RAE review: More clarity and less secrecy will counter bias

December 6, 2002

The research assessment exercise review panel wants to see radical change. The THES asks three experts to do some out-of-the-box thinking

My first suggestion for improvement of the research assessment exercise is for clear descriptions of exactly what criteria are used to evaluate the quality of different kinds of publications, writes Eileen Gambrill. Take this example: "The panel (social policy administration and social work) have defined international excellence as... the extent and originality of the contribution to one or more of the following: the advancement of knowledge and of the discipline; the advance of theory; the advance of policy debate; the understanding or advance of good practice; the logical coherence of argument and the use of interpretation of evidence; and the clarity of research questions, appropriateness of research design, degree of methodological rigour and innovative approach."

This sounds good. But exactly what criteria are used to identify the degree to which "advances" are made? What criteria are used to evaluate "appropriateness of research designs"? How is "methodological rigour" defined? The manner in which research is carried out influences the degree to which biases compromise its conclusions. This is especially true of a profession such as social work in which practitioners, students and clients are influenced by claims of knowledge picked up by the media, too often with too little critical appraisal, and passed on to the public. Inflated claims may result in use of ineffective or harmful services and neglect of services found to be helpful.

If criteria that decrease the likelihood of biased results or faulty conclusions are not used, we should be told why not. Clear criteria and strong arguments for how they are used would enable more accurate descriptions of the quality of different kinds of studies, including accurate description of the kinds of biases that were controlled for.

The RAE should also make widely available the specific criteria used to appraise different kinds of publications and the related rating scales. Assessors should select examples of what they regard as the publications from each department that best reflect these criteria, and send a copy of such articles, together with their ratings, to external reviewers. For example, research articles should be rated on a scale that describes the extent to which the method used can answer the questions raised ranging from one (not at all) to five (ideal). In addition, rather than simply being given references from each staff member, external reviewers should be given an abstract of each piece as well as the individual rating given by the review panel to the piece. This would allow external reviewers to understand exactly how the RAE appraised publications. RAE assessors should also provide reliability figures for their ratings. Only if we examine the extent to which different raters give similar scores on quality, can we determine the degree of agreement between them. Lack of agreement may point to areas in need of clarification. Secrecy allows bias that may perpetuate stereotypes. Transparency is likely to encourage judicious use of taxpayers' money.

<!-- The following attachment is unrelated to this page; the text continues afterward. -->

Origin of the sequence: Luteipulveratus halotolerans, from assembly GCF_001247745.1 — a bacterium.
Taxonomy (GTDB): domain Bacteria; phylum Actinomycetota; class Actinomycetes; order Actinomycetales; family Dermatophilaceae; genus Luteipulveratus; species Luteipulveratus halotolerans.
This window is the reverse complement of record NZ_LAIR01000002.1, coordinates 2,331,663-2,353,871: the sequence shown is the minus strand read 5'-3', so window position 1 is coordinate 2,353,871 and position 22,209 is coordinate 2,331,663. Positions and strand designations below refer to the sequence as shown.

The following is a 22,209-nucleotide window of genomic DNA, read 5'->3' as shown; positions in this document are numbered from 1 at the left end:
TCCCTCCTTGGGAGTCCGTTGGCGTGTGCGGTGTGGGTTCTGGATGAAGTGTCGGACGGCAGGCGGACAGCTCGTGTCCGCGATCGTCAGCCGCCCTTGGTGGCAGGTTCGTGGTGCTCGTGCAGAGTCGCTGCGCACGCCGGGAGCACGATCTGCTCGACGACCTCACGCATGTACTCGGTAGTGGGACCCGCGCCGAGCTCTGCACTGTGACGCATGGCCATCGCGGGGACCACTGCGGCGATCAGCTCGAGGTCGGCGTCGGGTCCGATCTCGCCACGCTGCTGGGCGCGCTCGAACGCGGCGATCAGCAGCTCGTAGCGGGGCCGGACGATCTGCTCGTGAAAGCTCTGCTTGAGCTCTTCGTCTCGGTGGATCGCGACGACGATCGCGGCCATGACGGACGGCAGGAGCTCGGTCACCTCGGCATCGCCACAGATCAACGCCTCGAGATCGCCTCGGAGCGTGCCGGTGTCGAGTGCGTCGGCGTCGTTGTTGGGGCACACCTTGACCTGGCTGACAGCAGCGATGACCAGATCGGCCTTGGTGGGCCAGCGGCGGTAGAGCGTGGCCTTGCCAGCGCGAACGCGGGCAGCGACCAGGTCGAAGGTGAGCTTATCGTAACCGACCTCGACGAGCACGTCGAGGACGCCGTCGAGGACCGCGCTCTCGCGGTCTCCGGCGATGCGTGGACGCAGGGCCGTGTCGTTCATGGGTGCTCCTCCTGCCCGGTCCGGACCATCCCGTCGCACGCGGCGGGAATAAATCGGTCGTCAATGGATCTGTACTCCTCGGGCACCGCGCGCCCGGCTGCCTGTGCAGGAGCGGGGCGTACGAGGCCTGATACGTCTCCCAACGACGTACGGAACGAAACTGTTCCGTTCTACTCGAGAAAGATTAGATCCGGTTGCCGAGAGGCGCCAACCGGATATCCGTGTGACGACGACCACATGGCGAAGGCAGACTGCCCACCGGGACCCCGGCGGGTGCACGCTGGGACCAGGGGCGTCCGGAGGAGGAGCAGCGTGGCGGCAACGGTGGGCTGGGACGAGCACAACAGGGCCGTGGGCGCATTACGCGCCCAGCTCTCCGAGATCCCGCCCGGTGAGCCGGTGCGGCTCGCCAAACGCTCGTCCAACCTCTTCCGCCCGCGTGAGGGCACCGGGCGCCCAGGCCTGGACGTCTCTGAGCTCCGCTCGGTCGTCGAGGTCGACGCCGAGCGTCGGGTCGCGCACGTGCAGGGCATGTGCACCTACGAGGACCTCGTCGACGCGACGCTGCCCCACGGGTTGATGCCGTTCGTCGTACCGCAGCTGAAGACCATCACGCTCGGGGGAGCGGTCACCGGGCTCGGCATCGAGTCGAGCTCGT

Each description of research productivity by each department could also be rated on a propaganda index, ranging, say, from one (none) to six (saturated). We could develop an index representing the number of claims made that have survived critical tests, compared with the number of claims that have not been critically tested or that have been critically tested and found to be false. Propaganda includes inflated claims about what has been accomplished, hiding limitations of research methods and ignoring incisive critiques, misrepresenting alternative well-argued views and hiding deep conceptual problems with a popular view.

These suggestions should be accompanied by the realisation that trying to create change is difficult. It is important not to punish innovative research programmes that may require a developmental agenda over many years. The principal question should be: "Are initial steps well thought out?" We should discourage quick results of minimal value in discovering what actually helps.

Eileen Gambrill is a professor in the School of Social Welfare, University of California, Berkeley. She was an external reviewer for the RAE assessment in social work, social work administration and social policy in 2000-01.

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